Of Salusa, they have ground us under wheels
Of iron, have frozen up our blood.
They stop the building letters, still the voice
Creative. Death to King Machine!
(Am I, i, 35-39)

al-Harba was untalentedEdit

The final argument is that al-Harba's fellow playwrights considered him a brainless clod. The first evidence comes from a play, Arrakeen Corners, by Tonk Shaio. Elder and Staple, two of the characters, are discussing newcomers to Arrakis:

ELD. Now our chief has come, the one who wants to be

The button on our cap.

STA. You mean the rube?

The boondock traveler turned to flogging plays?

ELD. The same. He started out with theft,

By patching up the holes in worn-out plays;
But now his needle-work's improved, he thinks
That every writer's suit belongs to him,
And when he's told this to his face, he laughs.


(Arrakeen Corners II, iii, 11-19)

The second evidence comes again from Guaddaf's Judgment:
What justice is there in millions paid to witless actors and their hangers-on when poor starve in their sietches? What virtue in raising up to greatness those who live by telling empty lies? What profit in pratting stories of a cursed shapeless past that never yet gave man, woman, or child anything but make-believe to gawk at?

'Cursed shapeless past' is as clear a reference as we could wish to the play Lichna and its central character of Scytale, the Tleilaxu Face Dancer"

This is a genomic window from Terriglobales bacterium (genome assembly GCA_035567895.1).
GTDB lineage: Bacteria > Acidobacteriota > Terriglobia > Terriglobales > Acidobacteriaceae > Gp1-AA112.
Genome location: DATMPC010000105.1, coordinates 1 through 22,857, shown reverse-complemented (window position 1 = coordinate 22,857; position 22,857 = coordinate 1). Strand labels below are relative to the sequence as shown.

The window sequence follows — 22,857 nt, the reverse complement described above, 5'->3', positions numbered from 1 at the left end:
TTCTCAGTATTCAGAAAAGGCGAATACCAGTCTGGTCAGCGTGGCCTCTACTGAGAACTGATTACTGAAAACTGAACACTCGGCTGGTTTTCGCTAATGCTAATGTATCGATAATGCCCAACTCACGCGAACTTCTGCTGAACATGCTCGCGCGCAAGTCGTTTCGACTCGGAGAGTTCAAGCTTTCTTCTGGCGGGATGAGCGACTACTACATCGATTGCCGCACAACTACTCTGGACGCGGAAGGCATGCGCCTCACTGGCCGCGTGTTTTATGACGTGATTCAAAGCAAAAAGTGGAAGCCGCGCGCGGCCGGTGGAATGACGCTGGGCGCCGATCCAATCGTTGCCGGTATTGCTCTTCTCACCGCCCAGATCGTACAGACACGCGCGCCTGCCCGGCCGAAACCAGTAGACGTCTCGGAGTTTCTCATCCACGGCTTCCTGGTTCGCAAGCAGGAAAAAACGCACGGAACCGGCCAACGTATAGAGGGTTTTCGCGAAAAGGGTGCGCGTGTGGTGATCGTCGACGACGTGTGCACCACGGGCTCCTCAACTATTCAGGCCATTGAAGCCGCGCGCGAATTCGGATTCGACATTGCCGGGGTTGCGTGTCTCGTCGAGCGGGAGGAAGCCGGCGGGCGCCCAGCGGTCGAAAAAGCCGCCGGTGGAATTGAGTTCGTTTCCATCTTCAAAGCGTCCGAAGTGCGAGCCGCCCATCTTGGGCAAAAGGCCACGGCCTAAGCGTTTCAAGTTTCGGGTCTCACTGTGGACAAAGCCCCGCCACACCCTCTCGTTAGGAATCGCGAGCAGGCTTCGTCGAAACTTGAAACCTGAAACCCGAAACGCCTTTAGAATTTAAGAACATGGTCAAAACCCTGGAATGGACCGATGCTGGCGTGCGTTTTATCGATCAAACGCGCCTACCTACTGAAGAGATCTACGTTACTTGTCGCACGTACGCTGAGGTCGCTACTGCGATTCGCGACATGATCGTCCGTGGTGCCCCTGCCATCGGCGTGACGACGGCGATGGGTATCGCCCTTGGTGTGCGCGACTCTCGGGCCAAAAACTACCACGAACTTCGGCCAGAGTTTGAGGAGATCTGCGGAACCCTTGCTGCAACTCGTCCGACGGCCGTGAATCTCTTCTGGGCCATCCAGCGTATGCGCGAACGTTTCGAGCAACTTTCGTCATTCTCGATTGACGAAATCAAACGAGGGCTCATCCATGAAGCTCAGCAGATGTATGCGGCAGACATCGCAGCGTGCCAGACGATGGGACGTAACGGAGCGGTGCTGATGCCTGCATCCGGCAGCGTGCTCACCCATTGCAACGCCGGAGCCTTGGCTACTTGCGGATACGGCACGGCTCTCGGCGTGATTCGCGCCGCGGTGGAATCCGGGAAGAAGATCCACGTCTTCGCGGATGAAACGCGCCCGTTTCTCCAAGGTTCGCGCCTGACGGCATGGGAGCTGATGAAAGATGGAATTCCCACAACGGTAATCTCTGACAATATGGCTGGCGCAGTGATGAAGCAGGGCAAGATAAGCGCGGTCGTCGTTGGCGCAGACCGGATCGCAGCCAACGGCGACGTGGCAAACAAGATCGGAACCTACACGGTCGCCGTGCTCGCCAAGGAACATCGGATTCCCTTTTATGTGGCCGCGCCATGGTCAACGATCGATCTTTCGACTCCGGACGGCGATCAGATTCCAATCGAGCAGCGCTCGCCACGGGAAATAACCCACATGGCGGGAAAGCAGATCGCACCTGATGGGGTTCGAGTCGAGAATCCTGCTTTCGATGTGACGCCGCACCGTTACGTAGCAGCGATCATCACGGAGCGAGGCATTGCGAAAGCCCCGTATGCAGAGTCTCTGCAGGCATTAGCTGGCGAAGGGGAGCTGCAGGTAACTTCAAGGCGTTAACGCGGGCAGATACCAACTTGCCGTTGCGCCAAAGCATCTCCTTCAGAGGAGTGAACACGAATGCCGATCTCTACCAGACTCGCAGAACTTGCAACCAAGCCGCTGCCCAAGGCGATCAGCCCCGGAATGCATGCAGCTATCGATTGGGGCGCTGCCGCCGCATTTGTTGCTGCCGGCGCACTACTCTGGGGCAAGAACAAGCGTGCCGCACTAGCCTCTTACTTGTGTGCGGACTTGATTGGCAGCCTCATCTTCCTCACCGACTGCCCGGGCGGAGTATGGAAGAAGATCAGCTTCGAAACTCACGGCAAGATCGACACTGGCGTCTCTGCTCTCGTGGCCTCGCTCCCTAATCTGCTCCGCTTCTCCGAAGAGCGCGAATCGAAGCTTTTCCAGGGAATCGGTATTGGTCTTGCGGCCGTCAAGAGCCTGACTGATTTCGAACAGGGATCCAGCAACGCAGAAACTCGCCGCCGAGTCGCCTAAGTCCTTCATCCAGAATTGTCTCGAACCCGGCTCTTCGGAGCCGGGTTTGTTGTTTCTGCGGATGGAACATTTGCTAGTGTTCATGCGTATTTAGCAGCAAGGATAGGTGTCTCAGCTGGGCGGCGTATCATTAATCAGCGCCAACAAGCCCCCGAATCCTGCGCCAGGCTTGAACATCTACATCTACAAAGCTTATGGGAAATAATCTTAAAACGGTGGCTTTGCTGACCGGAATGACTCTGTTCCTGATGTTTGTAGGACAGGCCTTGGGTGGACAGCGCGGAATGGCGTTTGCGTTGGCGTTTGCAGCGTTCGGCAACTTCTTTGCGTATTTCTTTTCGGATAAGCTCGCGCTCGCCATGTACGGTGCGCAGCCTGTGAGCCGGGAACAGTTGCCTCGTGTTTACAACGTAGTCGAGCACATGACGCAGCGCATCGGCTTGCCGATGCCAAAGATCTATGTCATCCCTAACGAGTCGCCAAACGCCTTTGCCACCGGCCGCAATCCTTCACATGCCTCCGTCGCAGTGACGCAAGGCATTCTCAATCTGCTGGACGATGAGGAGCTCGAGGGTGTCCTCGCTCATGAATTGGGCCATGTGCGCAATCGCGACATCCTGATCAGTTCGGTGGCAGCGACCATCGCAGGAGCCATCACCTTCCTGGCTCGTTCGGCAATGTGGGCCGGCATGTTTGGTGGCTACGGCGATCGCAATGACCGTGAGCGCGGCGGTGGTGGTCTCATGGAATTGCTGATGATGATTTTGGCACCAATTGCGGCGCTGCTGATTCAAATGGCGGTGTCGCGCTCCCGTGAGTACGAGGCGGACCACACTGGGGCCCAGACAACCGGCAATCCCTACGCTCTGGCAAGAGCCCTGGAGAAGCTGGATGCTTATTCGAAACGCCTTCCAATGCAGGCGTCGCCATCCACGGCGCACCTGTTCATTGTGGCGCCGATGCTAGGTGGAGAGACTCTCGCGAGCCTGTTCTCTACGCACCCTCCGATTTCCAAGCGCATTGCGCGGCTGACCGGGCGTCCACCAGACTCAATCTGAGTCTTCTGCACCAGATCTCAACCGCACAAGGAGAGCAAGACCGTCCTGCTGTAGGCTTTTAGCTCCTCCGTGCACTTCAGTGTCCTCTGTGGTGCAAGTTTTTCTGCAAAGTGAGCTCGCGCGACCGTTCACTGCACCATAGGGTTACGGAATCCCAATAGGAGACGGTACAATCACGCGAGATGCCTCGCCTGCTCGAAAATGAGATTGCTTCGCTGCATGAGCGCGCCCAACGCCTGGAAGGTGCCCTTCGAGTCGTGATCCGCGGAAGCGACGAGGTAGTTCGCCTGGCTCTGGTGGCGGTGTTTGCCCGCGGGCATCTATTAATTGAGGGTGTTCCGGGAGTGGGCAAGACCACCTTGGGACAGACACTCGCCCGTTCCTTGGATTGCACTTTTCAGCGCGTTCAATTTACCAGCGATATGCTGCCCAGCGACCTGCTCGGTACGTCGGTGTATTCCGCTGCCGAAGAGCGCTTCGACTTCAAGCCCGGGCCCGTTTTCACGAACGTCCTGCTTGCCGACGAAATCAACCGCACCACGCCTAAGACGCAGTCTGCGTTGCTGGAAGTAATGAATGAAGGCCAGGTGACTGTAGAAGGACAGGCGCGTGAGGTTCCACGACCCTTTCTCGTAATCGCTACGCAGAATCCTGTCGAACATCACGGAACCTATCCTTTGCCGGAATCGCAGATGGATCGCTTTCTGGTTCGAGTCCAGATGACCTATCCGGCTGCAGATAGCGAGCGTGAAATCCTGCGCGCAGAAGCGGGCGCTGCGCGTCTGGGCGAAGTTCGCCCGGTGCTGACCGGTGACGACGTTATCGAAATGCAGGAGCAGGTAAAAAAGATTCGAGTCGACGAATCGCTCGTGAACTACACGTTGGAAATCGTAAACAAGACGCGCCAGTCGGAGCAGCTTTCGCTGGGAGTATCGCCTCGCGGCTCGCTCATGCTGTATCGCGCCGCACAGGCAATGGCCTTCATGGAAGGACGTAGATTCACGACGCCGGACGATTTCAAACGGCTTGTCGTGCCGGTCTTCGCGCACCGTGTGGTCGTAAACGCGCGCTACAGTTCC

(Piitpinail, p. 49).

CriticismEdit

These four claims have an air of retrospection about them: having determined by act of faith that X, Y, or Z wrote the Harban plays, one then searches about for scraps with which to discredit the recognized author.

  1. Guaddaf compiled Judgment on Arrakeen in 10366 AG. Granting that he composed the sermons at various times between the beginning of his career, 10335 AG, and the publication of the volume, still, the earliest could not have been closer to al-Harba's death than 18 years. Moreover, the sermons are an attack on the stage in general, with their harshest invective reserved for actors, and al-Harba was not an actor. Finally, every other event the sermons describe takes place on Arrakis, yet if the account of al-Harba's death is true, the drinking bout would have had to be on Fides.
    Even if the account is factual, history preserves the names of great, middling, and wretched writers who drank more than they ought; if the quotation from The Dusty Palms shows anything, it shows that the writer thought a drunken stupor an undesirable state, an observation that might occur to alcoholic or teetotaler alike.